Whether it’s smooth and silky, rustic and chunky or light and brothy, soup conjures up feelings of cosiness for me. When I was a child, my mum always had a pot of chicken or turkey stock on the go, ready to be incorporated into one of her soups for when my sister, Simone, and I got home from school. It not only fed us, it turned us into avid soup-makers too.
Now, my own home is filled with soup fans. It’s the first thing I offer to our children if they’re feeling under the weather. Soup helps soothe everything from a sniffly cold to a tired body after a tough day. Our daughter even takes broth or soup in a flask for her school lunch.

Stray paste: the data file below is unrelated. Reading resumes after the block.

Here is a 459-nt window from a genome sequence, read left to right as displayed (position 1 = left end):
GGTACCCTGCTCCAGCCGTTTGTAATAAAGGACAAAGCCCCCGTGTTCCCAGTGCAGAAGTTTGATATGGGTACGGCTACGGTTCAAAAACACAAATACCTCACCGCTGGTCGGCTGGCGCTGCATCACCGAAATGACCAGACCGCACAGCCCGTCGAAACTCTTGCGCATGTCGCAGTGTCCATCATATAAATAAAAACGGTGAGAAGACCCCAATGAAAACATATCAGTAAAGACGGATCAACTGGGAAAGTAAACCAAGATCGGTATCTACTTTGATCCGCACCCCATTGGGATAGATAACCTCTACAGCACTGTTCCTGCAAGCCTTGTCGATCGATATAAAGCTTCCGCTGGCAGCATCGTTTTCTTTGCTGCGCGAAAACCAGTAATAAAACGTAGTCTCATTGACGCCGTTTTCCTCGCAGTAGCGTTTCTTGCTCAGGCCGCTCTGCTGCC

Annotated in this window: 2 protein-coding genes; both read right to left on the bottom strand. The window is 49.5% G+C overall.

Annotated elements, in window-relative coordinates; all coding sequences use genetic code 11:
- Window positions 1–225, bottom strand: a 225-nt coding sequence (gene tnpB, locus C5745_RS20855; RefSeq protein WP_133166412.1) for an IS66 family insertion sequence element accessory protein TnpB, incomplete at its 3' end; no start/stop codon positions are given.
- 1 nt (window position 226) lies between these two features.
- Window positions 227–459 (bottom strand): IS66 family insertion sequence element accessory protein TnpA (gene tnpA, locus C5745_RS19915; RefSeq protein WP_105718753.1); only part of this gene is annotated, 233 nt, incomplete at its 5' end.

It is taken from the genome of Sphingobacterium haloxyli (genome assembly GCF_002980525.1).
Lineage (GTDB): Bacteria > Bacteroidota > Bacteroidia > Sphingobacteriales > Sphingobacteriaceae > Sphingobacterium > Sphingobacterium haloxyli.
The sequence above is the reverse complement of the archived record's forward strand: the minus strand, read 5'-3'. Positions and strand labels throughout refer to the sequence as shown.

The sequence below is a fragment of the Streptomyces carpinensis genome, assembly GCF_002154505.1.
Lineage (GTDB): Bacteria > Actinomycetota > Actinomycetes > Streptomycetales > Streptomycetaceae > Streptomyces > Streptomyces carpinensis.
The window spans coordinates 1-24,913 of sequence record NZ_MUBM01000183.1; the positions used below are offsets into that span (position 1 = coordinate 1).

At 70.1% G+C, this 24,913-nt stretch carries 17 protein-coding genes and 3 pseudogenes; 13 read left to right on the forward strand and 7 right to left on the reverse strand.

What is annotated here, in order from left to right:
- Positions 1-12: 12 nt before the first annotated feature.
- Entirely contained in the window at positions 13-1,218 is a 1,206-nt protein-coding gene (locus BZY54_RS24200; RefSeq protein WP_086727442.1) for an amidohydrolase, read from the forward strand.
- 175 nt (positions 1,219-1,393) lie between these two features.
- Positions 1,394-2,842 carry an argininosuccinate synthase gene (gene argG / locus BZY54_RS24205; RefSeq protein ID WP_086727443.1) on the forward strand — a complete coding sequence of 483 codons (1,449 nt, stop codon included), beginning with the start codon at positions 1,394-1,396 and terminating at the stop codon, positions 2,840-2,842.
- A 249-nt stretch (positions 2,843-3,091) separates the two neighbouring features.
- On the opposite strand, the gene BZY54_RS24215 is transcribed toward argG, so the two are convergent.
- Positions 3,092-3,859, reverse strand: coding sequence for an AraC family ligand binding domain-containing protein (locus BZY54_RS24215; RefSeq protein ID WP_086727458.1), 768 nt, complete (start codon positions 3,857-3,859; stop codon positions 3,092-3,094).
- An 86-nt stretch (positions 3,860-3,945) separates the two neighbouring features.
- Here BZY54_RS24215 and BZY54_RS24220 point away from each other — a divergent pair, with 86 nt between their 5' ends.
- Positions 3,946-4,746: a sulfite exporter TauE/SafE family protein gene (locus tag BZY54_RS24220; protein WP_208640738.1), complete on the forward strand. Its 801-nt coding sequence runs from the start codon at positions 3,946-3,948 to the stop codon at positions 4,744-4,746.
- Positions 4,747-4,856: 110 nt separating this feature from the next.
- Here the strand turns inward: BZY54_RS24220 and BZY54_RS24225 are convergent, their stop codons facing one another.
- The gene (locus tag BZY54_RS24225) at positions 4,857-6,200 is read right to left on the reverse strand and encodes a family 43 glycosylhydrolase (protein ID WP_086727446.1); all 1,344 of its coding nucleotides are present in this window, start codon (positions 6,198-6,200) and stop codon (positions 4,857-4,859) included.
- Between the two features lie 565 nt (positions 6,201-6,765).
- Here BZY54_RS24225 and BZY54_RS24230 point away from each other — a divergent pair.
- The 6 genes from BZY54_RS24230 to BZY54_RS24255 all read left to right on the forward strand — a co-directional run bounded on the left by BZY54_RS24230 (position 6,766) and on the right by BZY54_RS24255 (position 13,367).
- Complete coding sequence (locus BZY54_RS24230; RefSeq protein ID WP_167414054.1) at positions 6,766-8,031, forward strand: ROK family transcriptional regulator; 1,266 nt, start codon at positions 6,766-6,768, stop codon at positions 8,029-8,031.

Making stocks, soups and broths is almost a state of mind. I love having a rummage in the fridge and seeing what needs to be used up and turned into a soup. It’s spontaneous and creative and a good way to learn how different flavours work together, as well as being a sustainable way of making the most of leftovers. So many cooked vegetables can be turned into a soup once you have just a few other ingredients to hand. Cooked meat and seafood can also be transformed into a chunky broth or chowder with a little know-how, and leftover rice and pasta can be given another lease of life in a bowl of soup.